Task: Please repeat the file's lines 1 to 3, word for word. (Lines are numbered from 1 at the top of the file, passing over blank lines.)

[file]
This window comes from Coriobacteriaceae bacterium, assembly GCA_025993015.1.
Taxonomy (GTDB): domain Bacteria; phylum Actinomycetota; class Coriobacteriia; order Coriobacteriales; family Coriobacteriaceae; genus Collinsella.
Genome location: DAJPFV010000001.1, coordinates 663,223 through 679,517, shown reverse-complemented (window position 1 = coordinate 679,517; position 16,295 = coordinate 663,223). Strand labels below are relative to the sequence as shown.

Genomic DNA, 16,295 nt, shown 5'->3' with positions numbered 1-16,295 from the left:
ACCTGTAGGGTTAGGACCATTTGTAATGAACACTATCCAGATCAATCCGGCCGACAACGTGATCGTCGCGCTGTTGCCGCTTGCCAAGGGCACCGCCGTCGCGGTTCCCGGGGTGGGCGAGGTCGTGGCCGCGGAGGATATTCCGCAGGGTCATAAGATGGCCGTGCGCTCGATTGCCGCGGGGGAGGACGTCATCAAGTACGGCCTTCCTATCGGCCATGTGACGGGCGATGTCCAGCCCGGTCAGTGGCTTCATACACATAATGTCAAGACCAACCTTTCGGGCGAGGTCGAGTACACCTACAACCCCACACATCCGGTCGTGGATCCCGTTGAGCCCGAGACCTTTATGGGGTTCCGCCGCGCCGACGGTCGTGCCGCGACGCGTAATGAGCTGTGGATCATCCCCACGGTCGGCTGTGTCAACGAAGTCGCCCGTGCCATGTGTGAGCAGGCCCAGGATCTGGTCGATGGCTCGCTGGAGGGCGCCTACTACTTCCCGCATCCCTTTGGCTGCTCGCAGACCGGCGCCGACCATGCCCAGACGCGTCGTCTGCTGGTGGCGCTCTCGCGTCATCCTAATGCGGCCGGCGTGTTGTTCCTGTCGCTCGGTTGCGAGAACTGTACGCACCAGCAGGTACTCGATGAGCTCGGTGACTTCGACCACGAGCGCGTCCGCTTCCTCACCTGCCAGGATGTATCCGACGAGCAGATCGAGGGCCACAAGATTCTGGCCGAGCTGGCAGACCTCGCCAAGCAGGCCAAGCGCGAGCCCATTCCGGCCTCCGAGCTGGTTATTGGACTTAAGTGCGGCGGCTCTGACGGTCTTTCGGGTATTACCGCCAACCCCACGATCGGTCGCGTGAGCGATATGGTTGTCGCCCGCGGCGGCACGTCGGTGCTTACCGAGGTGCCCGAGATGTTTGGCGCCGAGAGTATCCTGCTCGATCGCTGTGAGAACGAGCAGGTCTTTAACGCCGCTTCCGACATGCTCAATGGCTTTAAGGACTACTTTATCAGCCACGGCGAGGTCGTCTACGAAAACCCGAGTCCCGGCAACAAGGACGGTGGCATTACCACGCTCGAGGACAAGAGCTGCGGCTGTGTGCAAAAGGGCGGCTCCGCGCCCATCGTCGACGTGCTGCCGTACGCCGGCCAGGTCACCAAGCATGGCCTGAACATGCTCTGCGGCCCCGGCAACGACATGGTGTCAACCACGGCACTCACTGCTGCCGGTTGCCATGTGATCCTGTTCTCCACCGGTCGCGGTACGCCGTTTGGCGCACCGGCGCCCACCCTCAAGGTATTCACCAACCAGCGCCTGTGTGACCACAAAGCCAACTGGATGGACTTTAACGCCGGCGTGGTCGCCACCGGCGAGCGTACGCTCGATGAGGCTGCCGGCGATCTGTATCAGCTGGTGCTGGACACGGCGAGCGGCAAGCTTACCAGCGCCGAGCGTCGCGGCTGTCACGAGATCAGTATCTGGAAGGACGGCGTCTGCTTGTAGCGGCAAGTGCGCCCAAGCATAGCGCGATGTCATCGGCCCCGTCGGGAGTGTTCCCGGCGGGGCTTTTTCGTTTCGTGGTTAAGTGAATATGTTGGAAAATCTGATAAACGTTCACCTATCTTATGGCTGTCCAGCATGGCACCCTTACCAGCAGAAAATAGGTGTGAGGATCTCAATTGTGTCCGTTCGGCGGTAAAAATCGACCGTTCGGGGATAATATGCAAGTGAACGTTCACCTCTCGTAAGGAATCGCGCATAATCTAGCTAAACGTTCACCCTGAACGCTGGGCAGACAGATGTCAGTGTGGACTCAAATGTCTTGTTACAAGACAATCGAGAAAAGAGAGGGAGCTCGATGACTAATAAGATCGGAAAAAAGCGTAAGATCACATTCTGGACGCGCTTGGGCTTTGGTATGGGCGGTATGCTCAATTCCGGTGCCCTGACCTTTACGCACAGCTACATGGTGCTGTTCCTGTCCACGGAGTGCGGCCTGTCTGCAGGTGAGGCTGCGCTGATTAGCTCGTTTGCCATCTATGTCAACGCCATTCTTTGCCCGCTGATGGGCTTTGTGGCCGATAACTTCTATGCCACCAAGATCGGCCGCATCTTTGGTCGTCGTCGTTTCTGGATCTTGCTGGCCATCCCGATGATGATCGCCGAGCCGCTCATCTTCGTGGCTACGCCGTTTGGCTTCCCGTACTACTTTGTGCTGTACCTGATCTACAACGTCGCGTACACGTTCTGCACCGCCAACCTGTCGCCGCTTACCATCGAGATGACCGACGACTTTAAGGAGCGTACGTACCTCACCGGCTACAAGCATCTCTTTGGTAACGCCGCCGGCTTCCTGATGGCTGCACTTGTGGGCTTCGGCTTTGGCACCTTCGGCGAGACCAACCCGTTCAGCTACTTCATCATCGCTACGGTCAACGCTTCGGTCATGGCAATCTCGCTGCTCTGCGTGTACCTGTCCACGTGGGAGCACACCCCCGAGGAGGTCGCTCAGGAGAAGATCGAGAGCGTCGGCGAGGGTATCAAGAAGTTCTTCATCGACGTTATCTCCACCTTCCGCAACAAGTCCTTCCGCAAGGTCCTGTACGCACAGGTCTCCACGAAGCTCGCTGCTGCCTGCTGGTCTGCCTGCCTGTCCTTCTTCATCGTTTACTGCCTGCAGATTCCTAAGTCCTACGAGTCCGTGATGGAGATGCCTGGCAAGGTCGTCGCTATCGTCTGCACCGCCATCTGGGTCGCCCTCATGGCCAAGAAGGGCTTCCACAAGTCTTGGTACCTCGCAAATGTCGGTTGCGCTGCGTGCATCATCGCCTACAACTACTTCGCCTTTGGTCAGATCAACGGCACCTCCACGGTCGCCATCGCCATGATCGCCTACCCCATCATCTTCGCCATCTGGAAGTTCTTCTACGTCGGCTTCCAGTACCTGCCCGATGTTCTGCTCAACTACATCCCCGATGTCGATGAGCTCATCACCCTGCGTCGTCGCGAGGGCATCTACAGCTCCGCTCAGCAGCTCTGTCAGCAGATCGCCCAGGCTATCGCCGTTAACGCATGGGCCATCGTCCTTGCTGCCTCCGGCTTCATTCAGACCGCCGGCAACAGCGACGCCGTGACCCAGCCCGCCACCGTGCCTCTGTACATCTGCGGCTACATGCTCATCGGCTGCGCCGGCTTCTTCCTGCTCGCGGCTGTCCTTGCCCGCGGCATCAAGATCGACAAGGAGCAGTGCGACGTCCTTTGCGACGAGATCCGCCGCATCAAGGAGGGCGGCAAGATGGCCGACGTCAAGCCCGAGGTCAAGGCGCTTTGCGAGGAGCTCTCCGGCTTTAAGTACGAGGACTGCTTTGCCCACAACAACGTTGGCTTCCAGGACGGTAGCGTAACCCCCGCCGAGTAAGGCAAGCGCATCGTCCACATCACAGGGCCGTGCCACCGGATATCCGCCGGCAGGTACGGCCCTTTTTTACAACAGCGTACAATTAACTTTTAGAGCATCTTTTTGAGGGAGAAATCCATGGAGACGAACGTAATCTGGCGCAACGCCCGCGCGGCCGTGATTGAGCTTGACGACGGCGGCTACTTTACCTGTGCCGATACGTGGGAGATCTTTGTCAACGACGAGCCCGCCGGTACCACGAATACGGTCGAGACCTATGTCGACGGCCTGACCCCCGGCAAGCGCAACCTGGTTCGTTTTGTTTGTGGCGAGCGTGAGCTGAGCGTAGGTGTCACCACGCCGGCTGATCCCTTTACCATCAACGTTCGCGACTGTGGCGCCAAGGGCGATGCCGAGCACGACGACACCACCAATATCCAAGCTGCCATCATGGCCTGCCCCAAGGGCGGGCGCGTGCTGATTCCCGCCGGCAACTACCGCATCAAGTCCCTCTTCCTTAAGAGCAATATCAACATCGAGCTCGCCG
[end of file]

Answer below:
This window comes from Coriobacteriaceae bacterium, assembly GCA_025993015.1.
Taxonomy (GTDB): domain Bacteria; phylum Actinomycetota; class Coriobacteriia; order Coriobacteriales; family Coriobacteriaceae; genus Collinsella.
Genome location: DAJPFV010000001.1, coordinates 663,223 through 679,517, shown reverse-complemented (window position 1 = coordinate 679,517; position 16,295 = coordinate 663,223). Strand labels below are relative to the sequence as shown.